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How CARNIVAL ROW Balances Political Allegory with Romantic Escapism
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Warning: This post contains major spoilers for Carnival Row season one.

A Victorian world full of pixies, fauns, dark magic, and undead Frankenstein monsters sounds as removed from life in 2019 as possible. And yet, Carnival Row‘s first season was unrelenting in reminding us of some of the biggest issues we face today. Rather than abstain from being too timely or only dealing with universal questions about the nature of life, the series actively forced us to think about our treatment of refugees and how society can lose its moral compass when it gives in to fear. That didn’t prevent the show from offering an escape from our problems, though. It merely did so by way of its classic and compelling love story. Carnival Row‘s love story was not only the series at its best, it also made the show’s message about the modern world more meaningful.

Amazon/Legendary

The season began with citizens of a war-torn country fleeing their home by an oppressive imperial regime. It ended with a supposedly “moral” nation locking those same persecuted refugees in a concentration camp. It was impossible not to think about the horrors that accompany every nightly newscast watching both moments unfold. Jonah gaining political power by exploiting the fear of “others” felt all too real too. “Make The Burgue great again” by telling your citizens the different-looking people from across the border are the real cause of all their problems. Then hope they ignore the wealth and indifference of its nation’s elite who are really to blame.

If you were hoping to lose yourself in an immersive world of the Fae so you could forget about life in 2019 for a few hours, Carnival Row refused to let you do so. Its timely social commentary felt more like sci-fi than fantasy. But where the treatment of The Burgue’s Fae immigrants slammed us right back into the uncomfortable reality of our own world, the story of Philo and Vignette let us break free of it.

Their story was consistently moving, starting with their tearful reunion in the premiere when she put a knife to his neck after learning he was still alive. That same raw emotion was there when she plead with his jailers to let him go, and when he voluntarily joined her in the Row’s encampment. Two star-crossed lovers yearning to be together might not feel as original or fantastical as a Dark Asher stealing livers from its victims, but there’s a reason you still believe in the chance Romeo and Juliet might survive a play that opens with the promise of their deaths. A good love story never feels dated; investing in two people who have fully invested in each other, including all of their joy and all of their pain, will always offer an escape from our own lives. It’s the purest form of storytelling—to love, to lose, to regret, to return, and ultimately to endure together.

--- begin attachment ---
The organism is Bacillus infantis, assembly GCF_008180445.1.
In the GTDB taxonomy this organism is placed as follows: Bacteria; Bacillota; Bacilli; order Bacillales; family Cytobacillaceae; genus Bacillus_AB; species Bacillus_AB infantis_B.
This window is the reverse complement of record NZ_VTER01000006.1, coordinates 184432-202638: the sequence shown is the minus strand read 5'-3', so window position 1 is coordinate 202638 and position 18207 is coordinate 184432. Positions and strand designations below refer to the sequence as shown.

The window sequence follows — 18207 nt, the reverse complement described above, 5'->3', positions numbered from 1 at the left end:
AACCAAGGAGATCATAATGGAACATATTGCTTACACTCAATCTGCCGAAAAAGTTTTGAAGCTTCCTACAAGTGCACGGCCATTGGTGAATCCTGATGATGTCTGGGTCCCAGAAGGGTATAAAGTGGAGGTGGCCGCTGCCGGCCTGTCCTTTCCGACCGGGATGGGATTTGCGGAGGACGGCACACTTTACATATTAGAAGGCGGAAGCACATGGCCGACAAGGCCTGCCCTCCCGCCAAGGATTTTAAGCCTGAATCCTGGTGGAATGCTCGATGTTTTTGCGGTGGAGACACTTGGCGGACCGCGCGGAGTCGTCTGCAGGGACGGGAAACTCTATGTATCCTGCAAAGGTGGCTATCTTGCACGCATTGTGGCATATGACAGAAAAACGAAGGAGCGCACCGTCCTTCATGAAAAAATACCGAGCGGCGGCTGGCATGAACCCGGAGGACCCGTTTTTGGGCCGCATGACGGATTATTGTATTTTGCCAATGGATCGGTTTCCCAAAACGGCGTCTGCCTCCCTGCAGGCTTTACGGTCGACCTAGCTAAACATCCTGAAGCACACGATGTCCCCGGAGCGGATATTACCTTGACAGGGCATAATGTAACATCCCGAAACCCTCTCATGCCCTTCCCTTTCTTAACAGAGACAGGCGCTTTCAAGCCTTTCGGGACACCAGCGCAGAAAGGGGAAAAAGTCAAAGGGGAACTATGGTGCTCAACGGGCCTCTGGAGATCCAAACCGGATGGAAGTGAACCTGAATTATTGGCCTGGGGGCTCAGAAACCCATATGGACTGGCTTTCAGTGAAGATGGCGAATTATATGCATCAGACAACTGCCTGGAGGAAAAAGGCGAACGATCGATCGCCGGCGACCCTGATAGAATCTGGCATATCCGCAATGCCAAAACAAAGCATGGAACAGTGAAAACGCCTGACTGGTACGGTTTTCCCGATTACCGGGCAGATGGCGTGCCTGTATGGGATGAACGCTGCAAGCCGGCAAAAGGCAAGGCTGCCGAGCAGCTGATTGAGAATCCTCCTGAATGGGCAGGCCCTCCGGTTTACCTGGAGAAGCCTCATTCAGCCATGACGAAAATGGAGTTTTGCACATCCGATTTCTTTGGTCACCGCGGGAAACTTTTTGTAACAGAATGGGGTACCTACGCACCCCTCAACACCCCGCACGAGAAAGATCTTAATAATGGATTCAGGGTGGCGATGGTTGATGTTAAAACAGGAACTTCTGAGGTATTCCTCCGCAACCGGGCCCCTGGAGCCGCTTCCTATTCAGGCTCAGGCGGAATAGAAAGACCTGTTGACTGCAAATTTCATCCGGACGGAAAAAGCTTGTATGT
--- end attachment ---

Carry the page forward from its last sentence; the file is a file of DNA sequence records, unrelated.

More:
Amazon/Legendary

The tale of the pixie with the beautiful voice was merely an interesting murder mystery at first and not much more. But when we learned she was Philo’s mother, her death became something far more heartbreaking. She wasn’t a random victim whose life we were removed from. She was a woman named Aisling who once loved and performed, and she made an incredible sacrifice to protect her son. Knowing all of that made her death truly matter.

Carnival Row‘s commitment to telling those personal stories—whether it was Tourmaline, Imogen and Agreus, or the doctor and the priest—made the show touching and accessible. And it also made its social commentary more meaningful. Philo and Vignette weren’t anonymous faces being locked up in that concentration camp, they were real people whose story we invested in because we could empathize with them. We could feel them fighting against a world that didn’t want them together, even if it makes us recognize how little we fight for all the Philos and Vignettes in ours. Every person told by a “better” country they aren’t welcome, and each refugee who sits behind a cage despite committing no crimes, has their own story that should command the same empathy. Carnival Row wants us to remember that, even if we wanted to forget it.

The show started and ended with two scenes taken from our world in 2019. In between, it let us escape our reality with a classic love story that will be as accessible tomorrow as it was yesterday. And that made what Carnival Row had to say about today mean so much more.

Featured Image: Amazon/Legendary